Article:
POCATELLO — Before this state semifinal had turned five seconds old, the alarm bells rang. In the moments after Lachlan Haacke tossed an interception on his team’s first play from scrimmage, digging Skyline an immediate hole against Pocatello, Holt Arena became familiar territory: A place the Grizzlies know well, where disastrous starts like these had unfolded in all three of their playoff games.

So when the red lights illuminated, signaling another emergency in these 4A state playoffs, Skyline remained composed. The Grizzlies’ defense yielded only a field goal. Even on the Thunder’s very next series, when they used a touchdown to stretch their lead to two scores, the Grizzlies kept an unflappable gaze.

That’s the thing about the way Skyline has played, how the defending state champions followed a 1-3 start to the season with a postseason run that has made fools of nonbelievers. The Grizzlies recognize the sirens. They’ve almost taken a liking to the tune. With a 36-31 win over Pocatello Saturday night, they’re singing along, dancing right back into the state championship game with smiles on their faces.

“That’s hard to do,” Skyline receiver Kenyon Sadiq said. “Once you think about it, no one thought we were going to be here in the first place. So I think that gave us a lot of heart and grit to go get it done.”

Skyline’s defense gets the credit for holding things down, but the truth is the Grizzlies are moving onto next week's state title game — against Sandpoint, 7 p.m. Friday the Kibbie Dome — because their offense revved to life like it never has this postseason. The interception was one of the few blights on the night for Haacke, who completed 22 of 25 passes for 240 yards and three touchdowns, plus another score on the ground. Sadiq came up sublime: 12 catches for 136 yards and two scores, hauling in catches that bordered on absurd in the game of his life.

“He’s going to go get the ball,” Haacke said. “He’s not scared of anything.”

Haacke, Sadiq and Skyline playmakers Caden Taggart and Abrahn Silverio produced their best work when the alarms resonated loudest. The Grizzlies rattled off 22 unanswered points from the second to the third quarters, flipping an 11-point deficit into an 11-point lead. Even when Pocatello running back Ryken Echo Hawk surged in for his second touchdown of the night, trimming Skyline’s lead to five in the third, the Grizzlies responded with a long touchdown pass from Haacke to Sadiq, ballooning their advantage back to 12.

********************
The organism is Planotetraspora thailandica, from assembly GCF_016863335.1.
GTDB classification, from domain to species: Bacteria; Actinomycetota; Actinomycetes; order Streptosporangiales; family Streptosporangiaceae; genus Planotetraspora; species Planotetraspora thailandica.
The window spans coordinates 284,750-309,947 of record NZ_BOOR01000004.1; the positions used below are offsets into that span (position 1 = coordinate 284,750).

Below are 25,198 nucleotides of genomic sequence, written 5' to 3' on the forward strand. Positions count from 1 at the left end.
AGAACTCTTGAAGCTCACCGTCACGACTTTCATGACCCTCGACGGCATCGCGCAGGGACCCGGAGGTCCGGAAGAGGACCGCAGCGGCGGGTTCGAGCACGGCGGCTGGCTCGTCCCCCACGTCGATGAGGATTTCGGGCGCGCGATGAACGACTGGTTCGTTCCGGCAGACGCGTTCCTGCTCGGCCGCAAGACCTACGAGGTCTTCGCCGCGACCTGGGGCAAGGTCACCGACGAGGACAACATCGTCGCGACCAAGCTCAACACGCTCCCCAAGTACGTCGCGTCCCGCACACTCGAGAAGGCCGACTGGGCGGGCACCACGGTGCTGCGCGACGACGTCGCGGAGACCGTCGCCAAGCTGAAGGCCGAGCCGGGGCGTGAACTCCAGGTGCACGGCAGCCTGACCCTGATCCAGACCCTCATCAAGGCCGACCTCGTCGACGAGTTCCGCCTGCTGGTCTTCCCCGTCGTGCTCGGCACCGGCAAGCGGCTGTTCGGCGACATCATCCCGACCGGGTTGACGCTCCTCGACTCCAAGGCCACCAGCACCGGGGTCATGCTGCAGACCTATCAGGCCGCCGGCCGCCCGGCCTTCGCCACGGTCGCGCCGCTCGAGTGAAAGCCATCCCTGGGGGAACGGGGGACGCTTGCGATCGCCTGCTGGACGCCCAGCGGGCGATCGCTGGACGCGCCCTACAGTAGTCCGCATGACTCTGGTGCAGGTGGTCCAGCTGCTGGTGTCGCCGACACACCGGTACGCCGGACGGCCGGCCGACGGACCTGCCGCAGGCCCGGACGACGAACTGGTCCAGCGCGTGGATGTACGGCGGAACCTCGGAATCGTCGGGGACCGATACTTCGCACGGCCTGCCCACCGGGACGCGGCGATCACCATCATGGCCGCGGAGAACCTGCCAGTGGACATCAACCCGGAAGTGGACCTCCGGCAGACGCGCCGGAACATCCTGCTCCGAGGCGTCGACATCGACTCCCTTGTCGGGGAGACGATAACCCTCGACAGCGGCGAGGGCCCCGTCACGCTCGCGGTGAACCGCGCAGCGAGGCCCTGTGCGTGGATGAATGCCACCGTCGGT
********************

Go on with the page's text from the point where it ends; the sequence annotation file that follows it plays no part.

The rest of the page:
No Grizzly ever felt daunted, not even when Pocatello quarterback Ryan Payne completed an 82-yard touchdown strike to Krue Hales, the team’s second score of 80-plus yards on the night. That connection made it a game: Skyline 36, Pocatello 31, eight minutes left.

So when the Thunder got the ball back with a shade over three minutes left, nothing changed. Poise settled over Skyline like a warm blanket. The Grizzlies felt the same when Payne slung a 16-yard pass, moving closer to their territory. They felt even better moments later — when Skyline linebacker Isaac Farnsworth reached up and snared an interception, falling out of bounds, disappearing under a white-and-blue mob on the sideline.

Game over.

“We know they like to run that comeback on second and long, third and long,” Farnsworth said. “So as soon as I saw that rollout, I knew it was coming back, so once again, I just made a play.”

The Grizzlies are one step short of glory, in large part, because of their defense, because of players like Farnsworth. On Saturday, linebacker Chandler Robinson delivered a hellacious hit for a sack. Lineman Alex Cortez wrestled Payne down for another. Even freshman Kaeson Smith recorded his own.

The Grizzlies’ secondary did yield a couple big plays, both of them 80-yard touchdown passes, but that’s the thing about this group’s approach: They play almost exclusively man coverage. They trust their defensive backs. They stuff running plays. They bet their pressure can get home before the quarterback can unfurl one deep. More often than not, they’re holding the winning ticket.

“You just gotta stay focused. They make a big play, you’ve just got to focus on the next play,” Farnsworth said. “You gotta let it all wipe away and focus on the next play.”

The Grizzlies made a habit out of it. They never folded: Not when Matt Christensen turned a fake punt into a 34-yard gain, which later turned into a touchdown. Not when Payne hit Julian Bowie on an 86-yard score, which gave the Thunder an 18-7 lead in the second frame. When they dangled over the edge, their spellbinding journey hanging on by a thread, the Grizzlies found their balance.

In truth, they’ve found the fuel to do so in others’ doubt. Skyline lost 30-odd seniors to graduation last year, so while the club returned a healthy dose of talent and playmaking for this season, this group never felt like the favorite. When the Grizzlies lost three of their first four to kick off the season, they really weren’t. When they lost the Emotion Bowl for the first time in eight years, well, the sky wasn’t falling — but it was on its way down.

Around that time, though, the Grizzlies first heard the alarm bells. They heard the whispers. They learned to like them. They felt fired up when they heard them. Now they’re headed back to the promised land, the place few expected them to return, the alarms soundtracking the adventure there.

“We were never supposed to be here,” Sadiq said. “We want to prove to everyone that we were.”

Greg Woods is a sports reporter at the Post Register. Reach him 208-542-6772 and follow him on Twitter at GregWWoods.

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